Understanding and treating depression

Get help for depression from the very best mental health experts at Priory.

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Page medically reviewed by Dr William Shanahan, Medical Director and Clinical Director of Addictions based at Priory Hospital Roehampton.

Dr. Shanahan is the Medical Director at Priory Hospital Roehampton and Clinical Director of Priory’s Addiction Services. With extensive experience in treating depression, he provides evidence-based mental health care. A graduate of Trinity College Dublin, he has a rich background in psychiatry, specialising in depression and addiction treatment.

When it comes to depression, there are a variety of treatment options available. These have been designed to address the complexities of this condition, and support people to get back on track. Treatment plans should be tailored to each person's specific needs, and a combination of approaches is likely to be the most effective.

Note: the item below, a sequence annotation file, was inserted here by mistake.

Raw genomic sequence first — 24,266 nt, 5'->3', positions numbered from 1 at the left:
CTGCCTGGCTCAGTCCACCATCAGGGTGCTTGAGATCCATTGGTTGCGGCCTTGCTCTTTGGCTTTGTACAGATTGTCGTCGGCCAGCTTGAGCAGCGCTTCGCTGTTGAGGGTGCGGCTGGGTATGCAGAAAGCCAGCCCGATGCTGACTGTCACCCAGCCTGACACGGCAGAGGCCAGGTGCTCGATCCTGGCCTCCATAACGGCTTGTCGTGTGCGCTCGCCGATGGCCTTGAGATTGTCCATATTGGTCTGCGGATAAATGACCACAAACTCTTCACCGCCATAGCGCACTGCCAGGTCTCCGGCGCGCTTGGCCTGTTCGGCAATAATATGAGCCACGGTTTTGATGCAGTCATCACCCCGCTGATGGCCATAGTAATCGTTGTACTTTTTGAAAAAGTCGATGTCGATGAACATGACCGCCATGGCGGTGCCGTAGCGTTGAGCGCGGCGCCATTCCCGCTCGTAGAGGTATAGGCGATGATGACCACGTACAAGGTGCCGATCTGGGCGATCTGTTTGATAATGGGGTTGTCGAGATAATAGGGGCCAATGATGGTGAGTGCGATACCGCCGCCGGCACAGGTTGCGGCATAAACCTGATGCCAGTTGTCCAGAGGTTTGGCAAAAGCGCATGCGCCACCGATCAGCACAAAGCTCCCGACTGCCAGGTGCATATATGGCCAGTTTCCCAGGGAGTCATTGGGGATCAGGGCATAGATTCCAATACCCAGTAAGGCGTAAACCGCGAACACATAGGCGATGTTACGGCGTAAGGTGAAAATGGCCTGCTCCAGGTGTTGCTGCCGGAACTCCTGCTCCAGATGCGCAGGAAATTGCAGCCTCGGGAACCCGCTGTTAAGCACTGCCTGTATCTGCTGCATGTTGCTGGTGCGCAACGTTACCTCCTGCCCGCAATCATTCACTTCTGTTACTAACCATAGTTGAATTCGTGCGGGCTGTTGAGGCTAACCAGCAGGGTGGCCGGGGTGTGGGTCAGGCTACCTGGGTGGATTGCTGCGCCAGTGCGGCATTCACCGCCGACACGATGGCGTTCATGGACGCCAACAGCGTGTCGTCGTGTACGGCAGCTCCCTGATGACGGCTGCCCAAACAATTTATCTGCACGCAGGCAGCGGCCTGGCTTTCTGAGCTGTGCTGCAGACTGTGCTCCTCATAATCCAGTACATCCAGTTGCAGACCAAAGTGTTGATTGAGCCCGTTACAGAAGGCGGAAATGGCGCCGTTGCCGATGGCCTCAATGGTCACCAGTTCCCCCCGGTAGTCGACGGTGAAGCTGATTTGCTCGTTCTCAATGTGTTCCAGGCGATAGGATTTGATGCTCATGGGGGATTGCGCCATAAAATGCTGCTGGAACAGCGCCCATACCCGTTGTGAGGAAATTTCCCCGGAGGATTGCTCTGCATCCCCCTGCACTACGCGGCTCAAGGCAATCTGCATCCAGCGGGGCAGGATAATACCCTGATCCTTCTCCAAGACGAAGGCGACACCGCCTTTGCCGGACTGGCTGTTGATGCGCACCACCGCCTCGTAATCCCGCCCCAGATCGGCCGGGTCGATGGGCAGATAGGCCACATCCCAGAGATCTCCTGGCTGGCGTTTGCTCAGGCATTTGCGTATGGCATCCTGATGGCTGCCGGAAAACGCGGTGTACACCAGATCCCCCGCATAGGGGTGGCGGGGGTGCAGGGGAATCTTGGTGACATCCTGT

In this guide, we’ll aim to provide you with valuable insights, evidence-based strategies, and a supportive approach to navigating depression treatment. Remember, depression is entirely treatable, even in the most severe of cases.

Depression treatment options

Talking therapies
Alternative treatments
Hospital treatment
Lifestyle changes

Talking therapies

Talking therapies play a vital role in depression treatment. One of the most common types of depression therapy is a technique known as cognitive behavioural therapy (CBT)​. CBT is used all over the world to treat lots of mental health conditions, including depression. It’s based on the principle that unhelpful, deep rooted thought patterns.

CBT works by identifying and changing your unhealthy thought patterns and any negative behaviours. This helps you to think in a more balanced way and challenge any negative assumptions you have.

It also helps you to learn coping mechanisms that you can use for the rest of your life. These allow you to recognise when you’re experiencing negative thoughts and respond to them in a healthy way. This reduces the likelihood of you becoming depressed again in the future. Find out more about CBT for depression.